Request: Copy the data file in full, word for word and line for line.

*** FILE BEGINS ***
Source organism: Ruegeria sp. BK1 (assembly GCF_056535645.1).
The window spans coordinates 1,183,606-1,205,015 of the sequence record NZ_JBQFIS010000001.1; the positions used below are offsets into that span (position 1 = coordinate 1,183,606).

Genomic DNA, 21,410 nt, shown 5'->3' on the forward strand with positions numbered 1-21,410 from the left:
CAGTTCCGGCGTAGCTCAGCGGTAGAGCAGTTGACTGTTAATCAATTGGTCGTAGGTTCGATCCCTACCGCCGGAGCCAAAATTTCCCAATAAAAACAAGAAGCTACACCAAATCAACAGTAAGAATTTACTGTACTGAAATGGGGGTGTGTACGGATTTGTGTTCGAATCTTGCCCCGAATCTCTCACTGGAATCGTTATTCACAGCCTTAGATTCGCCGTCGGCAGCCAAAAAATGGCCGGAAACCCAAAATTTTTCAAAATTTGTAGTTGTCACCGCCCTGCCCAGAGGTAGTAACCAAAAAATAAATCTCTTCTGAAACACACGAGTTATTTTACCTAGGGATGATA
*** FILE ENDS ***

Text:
Source organism: Ruegeria sp. BK1 (assembly GCF_056535645.1).
The window spans coordinates 1,183,606-1,205,015 of the sequence record NZ_JBQFIS010000001.1; the positions used below are offsets into that span (position 1 = coordinate 1,183,606).

Genomic DNA, 21,410 nt, shown 5'->3' on the forward strand with positions numbered 1-21,410 from the left:
CAGTTCCGGCGTAGCTCAGCGGTAGAGCAGTTGACTGTTAATCAATTGGTCGTAGGTTCGATCCCTACCGCCGGAGCCAAAATTTCCCAATAAAAACAAGAAGCTACACCAAATCAACAGTAAGAATTTACTGTACTGAAATGGGGGTGTGTACGGATTTGTGTTCGAATCTTGCCCCGAATCTCTCACTGGAATCGTTATTCACAGCCTTAGATTCGCCGTCGGCAGCCAAAAAATGGCCGGAAACCCAAAATTTTTCAAAATTTGTAGTTGTCACCGCCCTGCCCAGAGGTAGTAACCAAAAAATAAATCTCTTCTGAAACACACGAGTTATTTTACCTAGGGATGATA